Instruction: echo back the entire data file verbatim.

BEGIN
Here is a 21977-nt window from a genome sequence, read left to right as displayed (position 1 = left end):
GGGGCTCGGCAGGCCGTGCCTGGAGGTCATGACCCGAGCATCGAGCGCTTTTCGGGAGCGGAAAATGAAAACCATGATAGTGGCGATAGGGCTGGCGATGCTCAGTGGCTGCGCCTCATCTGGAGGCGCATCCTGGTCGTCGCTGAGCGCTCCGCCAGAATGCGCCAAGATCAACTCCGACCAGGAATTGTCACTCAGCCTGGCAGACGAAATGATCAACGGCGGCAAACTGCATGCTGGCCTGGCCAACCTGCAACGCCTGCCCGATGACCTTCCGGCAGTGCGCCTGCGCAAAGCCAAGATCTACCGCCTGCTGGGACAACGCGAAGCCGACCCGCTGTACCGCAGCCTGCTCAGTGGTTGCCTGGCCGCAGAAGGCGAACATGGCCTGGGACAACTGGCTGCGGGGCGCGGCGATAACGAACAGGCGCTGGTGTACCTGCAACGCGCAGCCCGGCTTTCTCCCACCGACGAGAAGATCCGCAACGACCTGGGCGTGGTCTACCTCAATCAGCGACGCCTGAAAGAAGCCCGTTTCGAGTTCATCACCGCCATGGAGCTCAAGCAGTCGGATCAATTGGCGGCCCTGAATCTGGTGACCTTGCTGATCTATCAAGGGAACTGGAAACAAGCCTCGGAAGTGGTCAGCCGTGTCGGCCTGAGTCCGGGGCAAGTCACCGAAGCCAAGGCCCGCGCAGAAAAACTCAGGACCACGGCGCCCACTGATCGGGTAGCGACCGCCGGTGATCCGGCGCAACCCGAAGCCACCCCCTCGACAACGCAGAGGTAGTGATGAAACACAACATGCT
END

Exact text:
Here is a 21977-nt window from a genome sequence, read left to right as displayed (position 1 = left end):
GGGGCTCGGCAGGCCGTGCCTGGAGGTCATGACCCGAGCATCGAGCGCTTTTCGGGAGCGGAAAATGAAAACCATGATAGTGGCGATAGGGCTGGCGATGCTCAGTGGCTGCGCCTCATCTGGAGGCGCATCCTGGTCGTCGCTGAGCGCTCCGCCAGAATGCGCCAAGATCAACTCCGACCAGGAATTGTCACTCAGCCTGGCAGACGAAATGATCAACGGCGGCAAACTGCATGCTGGCCTGGCCAACCTGCAACGCCTGCCCGATGACCTTCCGGCAGTGCGCCTGCGCAAAGCCAAGATCTACCGCCTGCTGGGACAACGCGAAGCCGACCCGCTGTACCGCAGCCTGCTCAGTGGTTGCCTGGCCGCAGAAGGCGAACATGGCCTGGGACAACTGGCTGCGGGGCGCGGCGATAACGAACAGGCGCTGGTGTACCTGCAACGCGCAGCCCGGCTTTCTCCCACCGACGAGAAGATCCGCAACGACCTGGGCGTGGTCTACCTCAATCAGCGACGCCTGAAAGAAGCCCGTTTCGAGTTCATCACCGCCATGGAGCTCAAGCAGTCGGATCAATTGGCGGCCCTGAATCTGGTGACCTTGCTGATCTATCAAGGGAACTGGAAACAAGCCTCGGAAGTGGTCAGCCGTGTCGGCCTGAGTCCGGGGCAAGTCACCGAAGCCAAGGCCCGCGCAGAAAAACTCAGGACCACGGCGCCCACTGATCGGGTAGCGACCGCCGGTGATCCGGCGCAACCCGAAGCCACCCCCTCGACAACGCAGAGGTAGTGATGAAACACAACATGCT